The shortcomings of pushrim wheelchairs cause many users to turn to electric wheelchairs. However, such wheelchairs are expensive and difficult to transport. More importantly, electric wheelchairs result in an almost total loss of therapeutic physical exertion. No matter how sophisticated the design, the health problems associated with a sedentary lifestyle result. The overall physical health, social integration and emotional well-being of users suffer.

It has been shown that lever propulsion avoids the ergonomic and efficiency shortcomings of the pushrim design, as well as the economic and sedentary concerns of the electric wheelchair design. For a pushrim wheelchair, there is only a push motion, since no energy is derived from the return stroke of a user's arm. In addition, there is only a short “window” during which the propulsion stroke is optimized, due to the significant change in geometry of the arm and its relationship with the pushrim during the push stroke. Time is also lost as a consequence of the requirement to engage and disengage the pushrim. It has been determined that the cumulative effect is that only 20 percent of the total cycle time is utilized for pushrim propulsion.

In order to maintain an acceptable speed, the required forces applied to a pushrim during the short propulsion window are high, leading to overload and subsequent injury. These forces may be magnified several fold while propelling up an incline. There is also typically a momentary negative application of force at the beginning and end of a stroke, while engaging and disengaging the hand relative to the pushrim. The end result is a significant biomechanical efficiency of less than 10 percent.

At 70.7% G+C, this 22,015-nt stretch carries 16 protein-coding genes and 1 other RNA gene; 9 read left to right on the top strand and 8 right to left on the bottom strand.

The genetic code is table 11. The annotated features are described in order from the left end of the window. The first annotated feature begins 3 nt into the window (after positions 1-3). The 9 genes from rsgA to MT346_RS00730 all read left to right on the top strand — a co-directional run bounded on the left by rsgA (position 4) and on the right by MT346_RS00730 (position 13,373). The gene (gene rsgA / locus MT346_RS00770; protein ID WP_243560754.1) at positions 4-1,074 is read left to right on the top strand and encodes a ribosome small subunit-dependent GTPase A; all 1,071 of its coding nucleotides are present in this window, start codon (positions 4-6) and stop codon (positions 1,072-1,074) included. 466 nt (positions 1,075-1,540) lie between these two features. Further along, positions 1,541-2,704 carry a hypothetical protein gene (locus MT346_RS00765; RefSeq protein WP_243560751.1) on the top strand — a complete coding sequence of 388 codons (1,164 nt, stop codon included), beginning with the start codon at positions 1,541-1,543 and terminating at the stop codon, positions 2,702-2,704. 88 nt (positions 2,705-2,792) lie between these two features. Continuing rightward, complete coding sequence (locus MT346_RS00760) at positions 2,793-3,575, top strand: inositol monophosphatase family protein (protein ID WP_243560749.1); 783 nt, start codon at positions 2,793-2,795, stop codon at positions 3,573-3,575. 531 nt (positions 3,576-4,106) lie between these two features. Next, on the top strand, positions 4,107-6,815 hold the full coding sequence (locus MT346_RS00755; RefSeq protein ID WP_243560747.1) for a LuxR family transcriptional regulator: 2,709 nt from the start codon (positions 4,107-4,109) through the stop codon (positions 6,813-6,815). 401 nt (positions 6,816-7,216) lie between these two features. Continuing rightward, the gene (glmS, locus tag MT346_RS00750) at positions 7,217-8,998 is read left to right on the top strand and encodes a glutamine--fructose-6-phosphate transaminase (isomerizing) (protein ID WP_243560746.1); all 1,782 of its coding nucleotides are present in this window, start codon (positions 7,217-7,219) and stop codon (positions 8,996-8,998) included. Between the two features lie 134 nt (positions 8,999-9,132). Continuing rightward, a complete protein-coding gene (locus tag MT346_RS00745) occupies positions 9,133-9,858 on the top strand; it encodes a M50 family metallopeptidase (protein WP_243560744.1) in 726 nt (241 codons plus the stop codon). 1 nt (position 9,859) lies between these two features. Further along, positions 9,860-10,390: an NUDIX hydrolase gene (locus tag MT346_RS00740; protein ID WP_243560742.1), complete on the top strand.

In comparison, the nature of lever propulsion encourages a steady application of force. Approximately 50 percent of the total cycle time is utilized for propulsion of many wheelchairs that utilize levers. There is less change in the geometry of the arm relative to the lever during a stroke. Additionally, the hand and lever remain in engagement. These factors alone result in an estimated 80 percent reduction in the peak required force during the propulsion cycle.

Knowledge of the structure of a human shoulder plays an important role in comparing pushrim propulsion to wheelchair lever propulsion. A shoulder is extremely flexible, as compared to a hip joint. This requires the muscles, tendons and ligaments of the shoulder to stabilize the joint when force or torque is applied through the joint. Ideally, the force applied to a hand should pass along a line radial to the shoulder joint, so that minimal torque is generated at the joint. However, for optimal mechanical efficiency, the force applied to the pushrim should be tangential to the rim, causing a considerable torque at the shoulder joint. Users of pushrim wheelchairs tend to compromise and apply a force that is closer to the center of the drive wheel. This is also required to generate a sufficient friction force between the hand and the rim. The compromise, along with the high peak loading, results in muscle, tendon and ligament strain, as well as a high loading of the joint cartilage. In comparison, lever use results in a force that is essentially in line with the shoulder joint, so that minimal torque is generated and the force applied is in the same direction as the lever motion. Motion is nearly in a horizontal direction, which more fully utilizes larger muscles, such as the latissimis dorsi, pectoralis and trapezius muscles.